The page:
Do You Provide Customer Disservice?

I’ll bet you’ve called some corporation, been connected to the call center, and been put on hold. After what seems like hours of waiting, you’re told your call is very important. You’re a very valuable customer. All this adulation is expressed by some automated voice. Great consolation! Not.

Once you are finally connected with a live person, you realize the operator has no authority. Next, you’re transferred, put on hold, flattered again by that automated voice, connected, and transferred again. Finally, you hang up, no better off than you were an hour ago when the phone odyssey began.

Internet contact companies have probably not been more helpful. Maybe you’ve had an inquiry to make and invested a substantial amount of time in explaining your request, only to receive an autoresponse assuring you of your importance and of the imminent likelihood of someone getting back to you. A month later, you’re still be waiting for that reply to your query.

We’ve all been there. These experiences are symptomatic of rampant customer-relations malaise. Customers recognize this as the customer disservice it is, reject the brand in disgust, and turn to other suppliers in the hope of receiving a modicum of service.

Basic customer servicing is an important branding component. Mismanagement leads to customer frustration, causing customers to abandon a brand and discuss their dissatisfaction in the office, over coffee, and at dinner parties. The brand-damaging perceptions spread virally in ever-widening circles.

Ensure your brand’s service doesn’t degenerate into a transparent revenue-generator. Microsoft’s pay-for-support program once offered helpful service via discrete channels: One was free, with general advice that often referred customers to self-help Web pages; the other level was a paid service in which technicians helped individual queries. The system worked, offering customers choices and options. In time, the service became a money-generating activity. It was outsourced to operators with limited knowledge. A stopwatch ticked up the dollars in the background. The result was even deeper user frustration.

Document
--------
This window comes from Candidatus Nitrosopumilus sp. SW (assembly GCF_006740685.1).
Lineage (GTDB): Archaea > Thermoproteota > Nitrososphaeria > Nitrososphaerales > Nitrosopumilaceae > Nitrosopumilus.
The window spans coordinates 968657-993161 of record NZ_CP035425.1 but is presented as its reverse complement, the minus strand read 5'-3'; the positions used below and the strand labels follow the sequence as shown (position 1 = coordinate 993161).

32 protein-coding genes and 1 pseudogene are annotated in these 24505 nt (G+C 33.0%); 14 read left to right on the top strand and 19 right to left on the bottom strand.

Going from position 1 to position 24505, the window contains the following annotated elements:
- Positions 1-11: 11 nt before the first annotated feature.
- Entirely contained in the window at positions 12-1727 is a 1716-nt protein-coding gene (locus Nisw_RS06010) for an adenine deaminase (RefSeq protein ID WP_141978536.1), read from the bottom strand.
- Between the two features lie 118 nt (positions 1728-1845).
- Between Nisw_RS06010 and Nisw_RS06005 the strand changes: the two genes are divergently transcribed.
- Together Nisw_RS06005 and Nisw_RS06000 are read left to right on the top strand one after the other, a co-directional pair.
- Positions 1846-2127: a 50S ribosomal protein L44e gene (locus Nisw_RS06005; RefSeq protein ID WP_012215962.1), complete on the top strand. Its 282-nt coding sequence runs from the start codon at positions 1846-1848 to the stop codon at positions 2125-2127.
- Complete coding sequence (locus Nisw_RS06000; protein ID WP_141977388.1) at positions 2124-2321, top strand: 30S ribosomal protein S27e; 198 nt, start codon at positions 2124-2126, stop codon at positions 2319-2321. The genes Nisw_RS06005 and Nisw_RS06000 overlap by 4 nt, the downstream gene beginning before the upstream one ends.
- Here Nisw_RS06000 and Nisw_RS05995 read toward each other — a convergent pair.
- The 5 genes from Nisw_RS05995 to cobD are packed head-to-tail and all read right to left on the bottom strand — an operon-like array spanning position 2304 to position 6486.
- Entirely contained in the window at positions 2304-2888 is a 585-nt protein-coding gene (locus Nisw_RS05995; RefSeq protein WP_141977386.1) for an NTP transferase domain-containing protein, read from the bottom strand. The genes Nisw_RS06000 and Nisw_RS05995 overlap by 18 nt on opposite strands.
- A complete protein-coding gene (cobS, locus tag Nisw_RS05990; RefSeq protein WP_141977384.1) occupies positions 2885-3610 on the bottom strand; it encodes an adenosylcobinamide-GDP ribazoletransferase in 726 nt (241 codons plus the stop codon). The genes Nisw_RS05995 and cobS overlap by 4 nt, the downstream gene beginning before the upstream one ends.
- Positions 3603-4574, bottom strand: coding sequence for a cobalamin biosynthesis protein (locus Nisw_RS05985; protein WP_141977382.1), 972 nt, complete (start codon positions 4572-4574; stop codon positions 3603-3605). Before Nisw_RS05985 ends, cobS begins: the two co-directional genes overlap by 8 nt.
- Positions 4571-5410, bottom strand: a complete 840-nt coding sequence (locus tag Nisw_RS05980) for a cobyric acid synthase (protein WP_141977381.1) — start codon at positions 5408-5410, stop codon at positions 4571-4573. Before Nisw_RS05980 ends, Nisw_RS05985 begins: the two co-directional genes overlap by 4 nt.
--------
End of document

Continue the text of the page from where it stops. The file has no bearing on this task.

What can you do to achieve brand-building rather than brand-damaging customer service? Don’t fool yourself or your customers. Brand-builders control elements of these systems. I’d be surprised if you didn’t have a say in how a database was built, a newsletter was composed, call center procedures were compiled, or customer services worked. Each element is part of branding’s second face. Each provides an opportunity for intimate contact between the brand and the outside world.

Have you ever tried, anonymously, to be your own company’s customer? If you haven’t, I urge you to do so. Now. Be analytical when you do get hold of a correspondent. What language does your brand’s representatives use? How helpful are they in directing a query to the proper department? Your customers don’t understand in-house jargon, and they don’t know whom they’re meant to seek help from. They rely on your brand to act responsibly and deliver satisfaction.

Following an anonymous visit to your company’s customer service site, compare the results of your inquiry with your brand’s image and vision. What expectations have you established among customers? Are they met? How does customer service reflect your brand’s philosophy? Do you provide customers and your brand a disservice?

Plastering a toll-free number on your Web site is not enough. What’s behind those digits is what counts. Go behind them incognito. Look at your brand from a customer’s point of view. Pretend you’re that customer, go online, and hope you don’t have a long wait.

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